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In The Crucible is Danforth really a bad judge? Does he have reasons for being...
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High School Teacher
Danforth, although seemingly intelligent, thorough, well-read and an experienced lawyer and judge, suffers from pride, and it is that pride that leads to many of his erroneous and illogical judgments in The Crucible. He is kind-of logical in his reasoning for accusing so many of witchcraft at the behest of a group of hysterical girls. He states,
"Witchcraft is an invisible crime...who may possibly be witness to it? the witch and the victim...now we cannot hope the witch will accuse herself...therefore, we must rely on her victims [to testify]."
This is a very logical way to justify the illogical acceptance of the girls' afflictions as "proof" of witchcraft. In his way, Danforth is careful and thorough. He concocts the "bring Elizabeth in to confirm adultery" scheme, which on the surface, could be a good plan. However, he fails to realize or accept that it is, as Hale puts it, "a natural lie to tell" to protect one's husband.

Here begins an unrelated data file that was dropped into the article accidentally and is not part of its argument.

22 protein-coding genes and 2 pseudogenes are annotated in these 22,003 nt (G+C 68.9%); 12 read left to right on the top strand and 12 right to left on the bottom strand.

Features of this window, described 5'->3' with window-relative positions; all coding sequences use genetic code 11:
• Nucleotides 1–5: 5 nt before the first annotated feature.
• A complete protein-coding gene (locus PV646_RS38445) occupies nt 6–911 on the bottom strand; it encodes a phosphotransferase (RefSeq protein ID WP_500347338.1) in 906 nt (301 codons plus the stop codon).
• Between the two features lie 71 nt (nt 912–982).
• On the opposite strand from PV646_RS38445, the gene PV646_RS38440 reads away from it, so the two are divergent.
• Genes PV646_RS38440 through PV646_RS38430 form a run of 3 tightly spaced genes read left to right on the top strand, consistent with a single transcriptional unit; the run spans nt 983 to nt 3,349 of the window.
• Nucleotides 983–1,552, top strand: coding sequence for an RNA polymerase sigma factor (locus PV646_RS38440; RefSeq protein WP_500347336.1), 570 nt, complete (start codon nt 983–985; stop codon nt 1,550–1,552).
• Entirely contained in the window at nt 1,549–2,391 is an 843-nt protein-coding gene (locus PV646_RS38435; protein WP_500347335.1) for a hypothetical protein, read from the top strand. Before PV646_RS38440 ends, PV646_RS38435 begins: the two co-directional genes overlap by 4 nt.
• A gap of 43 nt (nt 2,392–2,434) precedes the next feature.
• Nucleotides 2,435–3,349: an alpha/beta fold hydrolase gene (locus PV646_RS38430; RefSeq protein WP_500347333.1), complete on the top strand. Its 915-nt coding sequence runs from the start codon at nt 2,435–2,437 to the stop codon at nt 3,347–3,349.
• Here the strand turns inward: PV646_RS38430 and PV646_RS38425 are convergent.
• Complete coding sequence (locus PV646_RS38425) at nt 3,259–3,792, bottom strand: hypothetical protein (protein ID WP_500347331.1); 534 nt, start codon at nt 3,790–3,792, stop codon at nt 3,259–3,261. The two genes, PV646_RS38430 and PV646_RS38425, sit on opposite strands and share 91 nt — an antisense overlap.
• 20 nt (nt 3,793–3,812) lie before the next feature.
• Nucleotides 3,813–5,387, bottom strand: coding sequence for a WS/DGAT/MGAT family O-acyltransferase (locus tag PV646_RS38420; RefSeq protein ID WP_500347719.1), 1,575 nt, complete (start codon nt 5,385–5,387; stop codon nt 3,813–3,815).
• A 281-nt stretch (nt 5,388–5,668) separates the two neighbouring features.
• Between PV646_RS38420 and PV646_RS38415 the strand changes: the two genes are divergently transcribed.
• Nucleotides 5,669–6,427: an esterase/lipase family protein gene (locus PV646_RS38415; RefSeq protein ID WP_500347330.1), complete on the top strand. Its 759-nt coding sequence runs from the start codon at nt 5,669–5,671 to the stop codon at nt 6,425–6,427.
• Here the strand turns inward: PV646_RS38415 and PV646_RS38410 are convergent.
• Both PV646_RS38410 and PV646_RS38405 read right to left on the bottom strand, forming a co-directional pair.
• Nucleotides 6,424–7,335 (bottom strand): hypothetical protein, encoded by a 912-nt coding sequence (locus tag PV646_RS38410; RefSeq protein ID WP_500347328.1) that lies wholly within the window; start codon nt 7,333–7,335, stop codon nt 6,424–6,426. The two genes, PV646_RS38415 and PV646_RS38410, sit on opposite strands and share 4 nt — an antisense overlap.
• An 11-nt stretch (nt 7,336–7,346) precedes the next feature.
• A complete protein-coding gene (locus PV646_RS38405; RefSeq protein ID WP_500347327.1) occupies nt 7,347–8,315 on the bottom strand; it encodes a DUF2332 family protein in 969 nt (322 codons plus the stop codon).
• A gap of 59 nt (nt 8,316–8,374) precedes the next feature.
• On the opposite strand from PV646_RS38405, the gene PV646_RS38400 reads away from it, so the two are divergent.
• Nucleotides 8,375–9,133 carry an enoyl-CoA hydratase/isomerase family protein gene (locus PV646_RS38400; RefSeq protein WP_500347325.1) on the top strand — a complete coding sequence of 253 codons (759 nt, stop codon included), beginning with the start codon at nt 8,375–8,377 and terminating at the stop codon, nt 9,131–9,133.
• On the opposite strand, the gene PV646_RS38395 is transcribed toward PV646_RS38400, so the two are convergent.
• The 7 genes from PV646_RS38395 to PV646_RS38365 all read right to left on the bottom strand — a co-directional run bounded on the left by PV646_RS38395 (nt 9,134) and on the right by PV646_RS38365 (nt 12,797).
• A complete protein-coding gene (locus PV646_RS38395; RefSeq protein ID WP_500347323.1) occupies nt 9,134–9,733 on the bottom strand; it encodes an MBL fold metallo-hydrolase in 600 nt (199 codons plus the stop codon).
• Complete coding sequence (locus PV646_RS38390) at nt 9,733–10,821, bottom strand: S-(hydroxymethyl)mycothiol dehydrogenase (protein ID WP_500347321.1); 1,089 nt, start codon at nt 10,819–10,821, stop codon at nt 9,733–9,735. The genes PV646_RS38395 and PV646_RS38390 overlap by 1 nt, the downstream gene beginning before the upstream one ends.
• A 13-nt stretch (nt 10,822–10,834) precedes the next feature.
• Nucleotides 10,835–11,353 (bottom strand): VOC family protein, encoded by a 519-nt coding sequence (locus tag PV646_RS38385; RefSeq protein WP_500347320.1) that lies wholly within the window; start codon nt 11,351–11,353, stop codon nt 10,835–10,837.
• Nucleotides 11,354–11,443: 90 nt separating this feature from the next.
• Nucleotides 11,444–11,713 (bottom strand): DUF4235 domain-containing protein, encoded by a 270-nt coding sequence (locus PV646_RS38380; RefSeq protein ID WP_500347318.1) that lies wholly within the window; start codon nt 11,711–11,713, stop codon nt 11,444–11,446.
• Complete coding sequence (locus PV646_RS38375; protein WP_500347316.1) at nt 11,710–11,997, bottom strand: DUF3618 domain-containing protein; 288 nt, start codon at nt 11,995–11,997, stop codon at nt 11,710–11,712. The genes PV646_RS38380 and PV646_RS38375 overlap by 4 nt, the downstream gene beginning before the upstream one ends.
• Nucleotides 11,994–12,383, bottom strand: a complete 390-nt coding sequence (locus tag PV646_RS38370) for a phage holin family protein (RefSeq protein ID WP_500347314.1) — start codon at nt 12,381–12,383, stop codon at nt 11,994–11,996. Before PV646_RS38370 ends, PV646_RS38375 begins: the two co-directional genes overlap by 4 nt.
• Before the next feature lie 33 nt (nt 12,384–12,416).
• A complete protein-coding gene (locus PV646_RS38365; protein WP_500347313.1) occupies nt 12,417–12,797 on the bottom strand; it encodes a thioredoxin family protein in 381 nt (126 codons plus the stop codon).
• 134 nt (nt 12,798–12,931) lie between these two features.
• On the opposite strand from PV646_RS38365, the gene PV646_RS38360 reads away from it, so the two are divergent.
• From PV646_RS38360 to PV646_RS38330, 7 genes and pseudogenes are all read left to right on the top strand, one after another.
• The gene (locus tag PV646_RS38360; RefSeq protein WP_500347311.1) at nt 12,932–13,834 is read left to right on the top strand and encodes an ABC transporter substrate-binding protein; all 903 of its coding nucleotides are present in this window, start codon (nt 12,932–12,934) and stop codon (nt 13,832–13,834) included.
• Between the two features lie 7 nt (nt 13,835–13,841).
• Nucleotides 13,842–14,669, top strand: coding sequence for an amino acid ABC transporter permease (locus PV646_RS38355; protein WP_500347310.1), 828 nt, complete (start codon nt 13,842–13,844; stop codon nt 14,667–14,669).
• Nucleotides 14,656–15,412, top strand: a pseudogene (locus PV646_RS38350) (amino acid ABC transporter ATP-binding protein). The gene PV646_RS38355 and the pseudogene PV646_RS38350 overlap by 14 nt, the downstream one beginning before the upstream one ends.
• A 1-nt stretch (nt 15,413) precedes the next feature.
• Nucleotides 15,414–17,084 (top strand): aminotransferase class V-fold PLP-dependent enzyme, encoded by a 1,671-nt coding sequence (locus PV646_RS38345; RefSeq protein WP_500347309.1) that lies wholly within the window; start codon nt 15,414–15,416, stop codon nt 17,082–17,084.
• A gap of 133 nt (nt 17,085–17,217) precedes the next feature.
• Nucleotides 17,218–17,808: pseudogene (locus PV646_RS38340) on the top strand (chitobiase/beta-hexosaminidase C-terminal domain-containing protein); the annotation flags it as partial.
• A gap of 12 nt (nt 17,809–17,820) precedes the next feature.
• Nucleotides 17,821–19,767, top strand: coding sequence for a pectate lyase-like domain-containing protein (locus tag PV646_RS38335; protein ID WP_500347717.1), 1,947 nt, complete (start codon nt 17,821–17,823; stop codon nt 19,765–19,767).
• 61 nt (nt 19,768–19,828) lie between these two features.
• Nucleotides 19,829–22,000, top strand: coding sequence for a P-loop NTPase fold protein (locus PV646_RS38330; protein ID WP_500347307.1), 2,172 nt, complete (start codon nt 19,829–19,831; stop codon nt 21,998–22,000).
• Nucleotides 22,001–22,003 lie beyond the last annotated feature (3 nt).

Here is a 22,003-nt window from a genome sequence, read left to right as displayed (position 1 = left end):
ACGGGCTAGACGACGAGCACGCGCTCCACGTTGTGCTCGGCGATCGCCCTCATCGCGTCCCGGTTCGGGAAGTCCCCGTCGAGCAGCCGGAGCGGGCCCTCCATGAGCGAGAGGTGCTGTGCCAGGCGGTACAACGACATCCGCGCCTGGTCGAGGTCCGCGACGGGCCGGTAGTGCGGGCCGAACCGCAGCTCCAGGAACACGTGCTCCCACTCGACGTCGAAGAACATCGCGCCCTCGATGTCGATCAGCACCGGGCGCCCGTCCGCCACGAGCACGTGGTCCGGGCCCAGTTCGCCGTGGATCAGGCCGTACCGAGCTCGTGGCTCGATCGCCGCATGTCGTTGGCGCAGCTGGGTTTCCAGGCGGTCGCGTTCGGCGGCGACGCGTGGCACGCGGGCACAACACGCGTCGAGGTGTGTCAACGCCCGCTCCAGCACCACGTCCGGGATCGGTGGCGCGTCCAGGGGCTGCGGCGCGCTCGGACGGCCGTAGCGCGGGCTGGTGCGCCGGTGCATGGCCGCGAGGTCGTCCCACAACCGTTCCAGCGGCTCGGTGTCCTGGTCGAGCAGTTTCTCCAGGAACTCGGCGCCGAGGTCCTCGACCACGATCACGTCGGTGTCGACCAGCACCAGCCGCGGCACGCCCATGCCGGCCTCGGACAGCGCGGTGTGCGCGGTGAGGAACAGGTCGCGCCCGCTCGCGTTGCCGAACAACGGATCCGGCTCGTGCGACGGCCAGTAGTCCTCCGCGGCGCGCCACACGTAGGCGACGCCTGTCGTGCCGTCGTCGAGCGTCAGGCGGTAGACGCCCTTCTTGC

So, even though he is occasionally "logical," overall, it is his pride that rules the courts. If you can put yourself in his position, and, having signed nearly 100 death warrants, if someone were to come along (like John Proctor) and prove his judgments wrong, that would ruin his reputation. He would, essentially, have wrongly murdered those that hanged, and never be able to work or show his face again. He protects his judgments and his court with a prideful fervor, that, unfortunately, despite his occasional logic and careful nature, makes him a dangerous man. I hope those thoughts helped; good luck!
Posted by mrs-campbell on October 31, 2011 at 10:33 AM (Answer #1)
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